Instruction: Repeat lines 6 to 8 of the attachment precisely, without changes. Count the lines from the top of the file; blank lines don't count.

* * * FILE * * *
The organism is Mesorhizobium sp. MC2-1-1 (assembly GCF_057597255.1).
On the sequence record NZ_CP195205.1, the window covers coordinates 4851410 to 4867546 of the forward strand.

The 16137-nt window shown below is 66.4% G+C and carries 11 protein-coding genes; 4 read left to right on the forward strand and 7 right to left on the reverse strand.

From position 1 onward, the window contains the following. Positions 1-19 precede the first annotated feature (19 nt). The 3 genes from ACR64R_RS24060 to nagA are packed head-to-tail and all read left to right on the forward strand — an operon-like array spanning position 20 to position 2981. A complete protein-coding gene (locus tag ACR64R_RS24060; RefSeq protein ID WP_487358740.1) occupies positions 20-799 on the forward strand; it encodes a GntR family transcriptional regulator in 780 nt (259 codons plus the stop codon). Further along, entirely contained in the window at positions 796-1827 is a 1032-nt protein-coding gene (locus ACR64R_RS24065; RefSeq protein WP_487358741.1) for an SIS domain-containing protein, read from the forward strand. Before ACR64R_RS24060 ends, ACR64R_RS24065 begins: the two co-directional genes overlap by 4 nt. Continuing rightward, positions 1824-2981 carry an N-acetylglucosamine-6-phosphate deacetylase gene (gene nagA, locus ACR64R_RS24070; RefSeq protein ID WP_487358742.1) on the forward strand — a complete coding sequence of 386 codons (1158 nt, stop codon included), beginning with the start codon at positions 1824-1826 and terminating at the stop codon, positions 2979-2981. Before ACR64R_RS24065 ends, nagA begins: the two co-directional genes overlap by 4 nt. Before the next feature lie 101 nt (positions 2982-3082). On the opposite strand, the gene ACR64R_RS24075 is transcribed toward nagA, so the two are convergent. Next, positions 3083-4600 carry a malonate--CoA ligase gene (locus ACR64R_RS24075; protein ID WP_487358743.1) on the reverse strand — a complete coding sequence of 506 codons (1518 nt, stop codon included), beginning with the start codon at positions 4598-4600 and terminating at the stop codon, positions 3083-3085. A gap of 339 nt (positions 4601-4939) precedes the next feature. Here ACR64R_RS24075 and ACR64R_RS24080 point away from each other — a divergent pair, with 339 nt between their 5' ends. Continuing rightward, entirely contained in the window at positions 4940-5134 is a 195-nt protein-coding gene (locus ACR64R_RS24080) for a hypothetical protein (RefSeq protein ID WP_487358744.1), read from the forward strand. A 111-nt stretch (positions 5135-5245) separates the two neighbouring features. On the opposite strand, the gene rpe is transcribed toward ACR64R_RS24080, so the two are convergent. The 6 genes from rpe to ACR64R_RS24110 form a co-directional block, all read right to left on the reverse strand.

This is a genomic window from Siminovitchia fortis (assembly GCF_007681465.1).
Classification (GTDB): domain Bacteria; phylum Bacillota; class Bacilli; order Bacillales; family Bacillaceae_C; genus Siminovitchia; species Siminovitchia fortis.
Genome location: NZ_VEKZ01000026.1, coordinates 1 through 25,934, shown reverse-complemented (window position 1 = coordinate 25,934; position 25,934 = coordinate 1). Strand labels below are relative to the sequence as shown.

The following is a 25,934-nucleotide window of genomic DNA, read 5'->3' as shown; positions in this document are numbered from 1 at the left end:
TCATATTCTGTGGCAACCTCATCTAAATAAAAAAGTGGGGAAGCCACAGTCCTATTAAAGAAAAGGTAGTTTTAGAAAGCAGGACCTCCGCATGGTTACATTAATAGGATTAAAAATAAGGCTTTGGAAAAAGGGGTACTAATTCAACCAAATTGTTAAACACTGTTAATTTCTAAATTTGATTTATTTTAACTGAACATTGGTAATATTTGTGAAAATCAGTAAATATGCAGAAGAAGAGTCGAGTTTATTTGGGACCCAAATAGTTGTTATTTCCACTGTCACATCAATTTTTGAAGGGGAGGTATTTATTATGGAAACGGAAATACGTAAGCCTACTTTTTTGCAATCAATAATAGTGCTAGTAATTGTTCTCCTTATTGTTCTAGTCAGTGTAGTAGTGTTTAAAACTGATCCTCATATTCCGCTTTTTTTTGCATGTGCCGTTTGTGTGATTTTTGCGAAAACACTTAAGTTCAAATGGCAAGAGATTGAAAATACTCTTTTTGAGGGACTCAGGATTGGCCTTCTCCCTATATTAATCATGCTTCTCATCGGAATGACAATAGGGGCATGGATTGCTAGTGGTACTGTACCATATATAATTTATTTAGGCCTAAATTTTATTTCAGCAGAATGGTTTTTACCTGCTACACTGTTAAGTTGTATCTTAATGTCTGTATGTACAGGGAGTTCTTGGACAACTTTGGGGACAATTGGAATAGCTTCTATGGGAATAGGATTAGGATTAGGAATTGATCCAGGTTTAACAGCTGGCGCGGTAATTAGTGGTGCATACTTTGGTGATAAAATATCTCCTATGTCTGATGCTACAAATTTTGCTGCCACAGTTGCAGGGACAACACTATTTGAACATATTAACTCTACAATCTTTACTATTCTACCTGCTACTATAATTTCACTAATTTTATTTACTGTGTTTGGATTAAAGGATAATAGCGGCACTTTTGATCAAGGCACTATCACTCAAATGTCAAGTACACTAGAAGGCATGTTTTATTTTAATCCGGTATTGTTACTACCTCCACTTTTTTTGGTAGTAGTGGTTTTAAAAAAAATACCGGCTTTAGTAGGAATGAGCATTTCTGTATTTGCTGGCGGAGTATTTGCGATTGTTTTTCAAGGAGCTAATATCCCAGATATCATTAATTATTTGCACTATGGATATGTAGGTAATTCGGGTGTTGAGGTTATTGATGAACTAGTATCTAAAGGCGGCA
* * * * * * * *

Classification (GTDB): domain Bacteria; phylum Bacillota; class Bacilli; order Bacillales; family Bacillaceae_C; genus Siminovitchia; species Siminovitchia fortis.
Genome location: NZ_VEKZ01000026.1, coordinates 1 through 25,934, shown reverse-complemented (window position 1 = coordinate 25,934; position 25,934 = coordinate 1). Strand labels below are relative to the sequence as shown.

The following is a 25,934-nucleotide window of genomic DNA, read 5'->3' as shown; positions in this document are numbered from 1 at the left end: